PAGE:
The French group, which faces mounting competition in its key diabetes unit, lost out on buying U.S. cancer firm Medivation to Pfizer in 2016, and also missed acquiring Swiss-based Actelion, which was bought by Johnson & Johnson last year.

Celgene, meanwhile, needs to dilute its reliance on cancer drug Revlimid. It had been widely tipped as a buyer for Juno, whose technology is at the cutting edge of cancer treatment.

Juno is one of several pioneers of a system to modify immune cells to fight tumors and its JCAR017 product is likely to reach the market in 2019, behind rival approval treatments from Novartis and Gilead.

FILE PHOTO:A scientist prepares protein samples for analysis in a lab at the Institute of Cancer Research in Sutton, July 15, 2013. REUTERS/Stefan Wermuth/File Photo.

Gilead only recently jumped into the space after acquiring Kite Pharma last year for $12 billion in one of the few standout deals during a relatively subdued year for biotech M&A.

Despite the late start, Celgene believes JCAR017 could have peak annual sales of $3 billion and it sees the acquisition being “incrementally additive” to net product sales in 2020. Following setbacks at Juno, Celgene is paying less than the $93 a share it stumped up for just under 10 percent of the company in 2015.

Sanofi expects Bioverativ, which was spun off from Biogen last year, can deliver commercial success despite rapid changes in the $10 billion hemophilia market posed by a novel drug from Roche and the potential of gene therapy to provide a one-time cure.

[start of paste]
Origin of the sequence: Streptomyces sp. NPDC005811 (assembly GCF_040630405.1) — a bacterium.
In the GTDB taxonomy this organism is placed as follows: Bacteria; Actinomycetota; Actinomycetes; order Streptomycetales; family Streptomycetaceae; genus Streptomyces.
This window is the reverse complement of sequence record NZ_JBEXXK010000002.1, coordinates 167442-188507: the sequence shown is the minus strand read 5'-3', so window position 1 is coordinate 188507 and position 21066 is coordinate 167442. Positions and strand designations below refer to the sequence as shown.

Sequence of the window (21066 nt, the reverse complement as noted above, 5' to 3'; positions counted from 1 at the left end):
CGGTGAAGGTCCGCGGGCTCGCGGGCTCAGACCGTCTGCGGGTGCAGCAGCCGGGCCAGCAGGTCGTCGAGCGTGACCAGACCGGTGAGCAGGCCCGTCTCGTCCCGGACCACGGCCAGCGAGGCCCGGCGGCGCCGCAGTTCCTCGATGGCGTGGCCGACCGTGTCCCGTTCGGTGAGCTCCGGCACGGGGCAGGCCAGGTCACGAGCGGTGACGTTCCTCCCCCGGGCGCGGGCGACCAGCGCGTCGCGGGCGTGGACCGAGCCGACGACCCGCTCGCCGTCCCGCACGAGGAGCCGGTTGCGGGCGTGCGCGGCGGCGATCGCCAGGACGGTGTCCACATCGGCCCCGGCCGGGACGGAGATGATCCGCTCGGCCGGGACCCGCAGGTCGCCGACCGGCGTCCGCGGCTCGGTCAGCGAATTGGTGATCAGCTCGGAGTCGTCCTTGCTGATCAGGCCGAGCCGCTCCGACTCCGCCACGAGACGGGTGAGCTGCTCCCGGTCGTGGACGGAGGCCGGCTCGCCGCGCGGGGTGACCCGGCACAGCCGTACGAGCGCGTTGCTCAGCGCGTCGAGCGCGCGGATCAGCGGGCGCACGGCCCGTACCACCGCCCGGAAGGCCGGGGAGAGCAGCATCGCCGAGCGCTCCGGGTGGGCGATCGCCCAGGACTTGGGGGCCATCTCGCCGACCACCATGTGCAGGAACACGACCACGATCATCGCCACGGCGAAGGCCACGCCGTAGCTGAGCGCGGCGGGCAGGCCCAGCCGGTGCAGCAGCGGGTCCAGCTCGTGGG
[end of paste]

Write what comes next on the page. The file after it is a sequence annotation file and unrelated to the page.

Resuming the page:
Those changes have spooked some investors but Sanofi is betting that the factor replacement therapies made by Bioverativ will remain the standard of care for many years and it expects the deal to boost earnings immediately.

Monday’s two big acquisitions build on an already busy start for 2018 biotech M&A, with Celgene earlier agreeing to acquire privately-held Impact Biomedicines for as much as $7 billion, including $1.1 billion upfront, and Novo Nordisk bidding $3.1 billion for Belgium’s Ablynx.

Separate reports this month by consultancy EY and law firm Baker McKenzie both predicted a significant rise in life sciences M&A in 2018, helped by U.S. tax changes that may lift big companies’ appetite for deals.

Lazard advised Sanofi on its deal, while Guggenheim Securities and J.P. Morgan worked for Bioverativ. J.P. Morgan also worked for Celgene and Morgan Stanley for Juno.

Additional reporting by Tamara Mathias, Matthias Blamont and Shubham Kalia; Editing by Edmund Blair and Alexander Smith

Source: Biotech M&A takes off as Sanofi and Celgene spend $20 billion

SaveSave